A new Ottawa startup is primed to play a key role in what’s expected to be one of the most daunting logistical challenges ever to face Canada’s health-care system – the rollout of a COVID-19 vaccine.
While many Canadians probably breathed a sigh of relief at recent news that potential coronavirus vaccines have shown promising results, coming up with a viable shot is only half the battle. As every health official knows, a vaccine is worthless if people don’t get immunized.
To that end, a local firm called CANImmunize is aiming to make it easier for health units across the country to track how many Canadians get the COVID-19 jab and ensure they receive the required dosage of the vaccine.
CANImmunize was originally launched out of the Ottawa Hospital Research Institute in 2011 and was spun off into its own company last year. With several million dollars worth of funding from the Public Health Agency of Canada and other government sources, founder Dr. Kumanan Wilson and his team of researchers have developed a digital tool to help monitor the usage and safety of vaccines.
The 10-person startup’s app allows users to input their immunization history and share it with health authorities in provinces and territories across Canada. The platform also issues reminders when booster shots or additional doses of a vaccine are required – as many experts predict could be the case with the COVID-19 shot.
Flu vaccine pilot project
“We expect this rollout to be one of the most complicated and most important health interventions in our lifetime,” says Wilson, a senior scientist at the Ottawa Hospital.
To help prepare for the massive immunization effort, CANImmunize recently launched a pilot project to test the app in flu vaccine campaigns at the Ottawa Hospital and the B.C. Children’s Hospital.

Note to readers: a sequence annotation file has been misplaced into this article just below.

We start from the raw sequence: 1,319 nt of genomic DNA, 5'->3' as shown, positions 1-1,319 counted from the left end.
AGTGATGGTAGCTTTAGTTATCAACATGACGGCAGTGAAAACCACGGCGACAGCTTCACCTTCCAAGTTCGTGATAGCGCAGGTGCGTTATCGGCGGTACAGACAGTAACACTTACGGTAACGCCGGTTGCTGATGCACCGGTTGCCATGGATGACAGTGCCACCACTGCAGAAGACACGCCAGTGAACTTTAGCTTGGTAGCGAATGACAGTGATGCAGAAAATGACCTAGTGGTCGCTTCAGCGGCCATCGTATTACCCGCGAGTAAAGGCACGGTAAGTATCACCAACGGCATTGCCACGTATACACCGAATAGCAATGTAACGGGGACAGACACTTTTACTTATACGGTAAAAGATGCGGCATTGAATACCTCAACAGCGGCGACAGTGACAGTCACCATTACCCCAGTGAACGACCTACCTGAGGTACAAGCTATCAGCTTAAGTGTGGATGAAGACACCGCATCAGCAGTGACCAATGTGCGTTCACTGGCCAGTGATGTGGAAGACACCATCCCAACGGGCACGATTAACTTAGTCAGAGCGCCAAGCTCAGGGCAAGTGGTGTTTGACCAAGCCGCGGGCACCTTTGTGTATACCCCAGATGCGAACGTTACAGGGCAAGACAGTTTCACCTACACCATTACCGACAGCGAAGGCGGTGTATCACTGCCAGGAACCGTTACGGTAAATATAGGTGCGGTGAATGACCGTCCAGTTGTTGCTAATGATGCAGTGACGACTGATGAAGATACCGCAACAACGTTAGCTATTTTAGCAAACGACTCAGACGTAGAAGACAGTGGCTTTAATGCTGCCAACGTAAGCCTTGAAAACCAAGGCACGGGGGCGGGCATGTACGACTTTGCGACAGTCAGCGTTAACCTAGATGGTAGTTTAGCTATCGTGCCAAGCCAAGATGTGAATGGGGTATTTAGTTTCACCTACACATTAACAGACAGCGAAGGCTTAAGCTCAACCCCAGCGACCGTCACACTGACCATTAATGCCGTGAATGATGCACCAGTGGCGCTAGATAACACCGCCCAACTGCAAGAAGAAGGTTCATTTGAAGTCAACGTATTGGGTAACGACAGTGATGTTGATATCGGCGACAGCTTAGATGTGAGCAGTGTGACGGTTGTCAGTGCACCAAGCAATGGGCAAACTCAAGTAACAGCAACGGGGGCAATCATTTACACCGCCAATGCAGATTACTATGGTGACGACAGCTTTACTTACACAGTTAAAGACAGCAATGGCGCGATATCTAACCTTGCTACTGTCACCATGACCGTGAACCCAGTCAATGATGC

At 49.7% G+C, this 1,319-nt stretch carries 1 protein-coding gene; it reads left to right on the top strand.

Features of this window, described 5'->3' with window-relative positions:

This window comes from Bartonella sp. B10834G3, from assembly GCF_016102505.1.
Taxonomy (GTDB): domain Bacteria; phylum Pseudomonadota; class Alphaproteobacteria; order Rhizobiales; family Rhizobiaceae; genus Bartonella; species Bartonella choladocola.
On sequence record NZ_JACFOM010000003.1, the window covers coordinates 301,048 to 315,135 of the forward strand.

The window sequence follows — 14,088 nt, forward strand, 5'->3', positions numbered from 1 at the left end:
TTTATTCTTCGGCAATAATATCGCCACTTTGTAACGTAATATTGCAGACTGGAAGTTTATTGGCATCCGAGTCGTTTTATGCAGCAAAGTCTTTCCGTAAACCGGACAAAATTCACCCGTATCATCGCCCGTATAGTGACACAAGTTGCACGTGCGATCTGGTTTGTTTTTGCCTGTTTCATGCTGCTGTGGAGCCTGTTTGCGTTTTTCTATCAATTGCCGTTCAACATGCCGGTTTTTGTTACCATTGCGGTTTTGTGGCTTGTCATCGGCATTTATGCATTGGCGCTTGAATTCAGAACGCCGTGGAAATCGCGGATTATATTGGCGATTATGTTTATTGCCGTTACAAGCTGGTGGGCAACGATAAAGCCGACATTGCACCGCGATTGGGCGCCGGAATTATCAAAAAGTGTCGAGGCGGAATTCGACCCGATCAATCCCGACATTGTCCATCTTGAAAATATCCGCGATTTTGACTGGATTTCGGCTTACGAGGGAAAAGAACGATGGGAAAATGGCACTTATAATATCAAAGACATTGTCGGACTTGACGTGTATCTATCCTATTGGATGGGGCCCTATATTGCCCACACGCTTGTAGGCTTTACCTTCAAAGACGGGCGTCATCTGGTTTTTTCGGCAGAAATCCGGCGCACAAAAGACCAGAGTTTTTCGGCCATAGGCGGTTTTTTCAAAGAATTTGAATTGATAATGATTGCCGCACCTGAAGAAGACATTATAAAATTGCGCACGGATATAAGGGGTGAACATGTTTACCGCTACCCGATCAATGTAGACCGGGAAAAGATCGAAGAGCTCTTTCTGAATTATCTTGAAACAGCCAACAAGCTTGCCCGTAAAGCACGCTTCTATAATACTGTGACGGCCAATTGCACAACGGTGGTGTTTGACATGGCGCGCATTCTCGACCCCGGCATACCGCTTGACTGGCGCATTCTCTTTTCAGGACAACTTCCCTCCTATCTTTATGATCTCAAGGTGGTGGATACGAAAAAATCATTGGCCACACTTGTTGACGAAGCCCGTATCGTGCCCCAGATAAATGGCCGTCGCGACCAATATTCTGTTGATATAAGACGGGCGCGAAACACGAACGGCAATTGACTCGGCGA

Participants will be asked to report any adverse reactions to the flu shot using the app or a traditional online survey. CANImmunize is partnering with the Canadian Immunization Research Network’s Canadian National Vaccine Safety Network on the study, which is funded by the Ottawa Hospital Foundation’s COVID-19 Emergency Response Fund and the Ottawa Hospital Academic Medical Association.
Wilson says the project will help iron out any kinks in the CANImmunize platform before the COVID-19 vaccination drive begins.
Vaccines have become a hot-button issue in recent years. The World Health Organization listed “vaccine hesitancy” as a top-10 global threat in 2019 alongside widespread risks such as ebola and climate change. It cited a lack of trust in vaccines’ effectiveness and complacency as contributing factors in the resurgence of previously preventable diseases such as measles.
Although the coronavirus is at the top of everyone’s mind right now, Wilson hopes CANImmunize will help raise awareness about the overall importance of getting vaccinated, especially among adults who might forget to schedule booster shots for diseases such as tetanus. He says studies have shown that digital reminders can raise immunization rates by as much as 20 per cent.
“COVID is going to make this very apparent that adult vaccinations are really critical,” Wilson says. “That’s where the gap is.”
While the app will be free for all Canadians, Wilson sees plenty of revenue-generating potential for CANImmunize.
The company plans to eventually market the platform on a subscription basis to private health-care facilities, long-term care homes and other customers.
“There are a zillion opportunities,” Wilson says. “We have to figure out which ones are the best ones to pursue given our limited resources and where the value is.”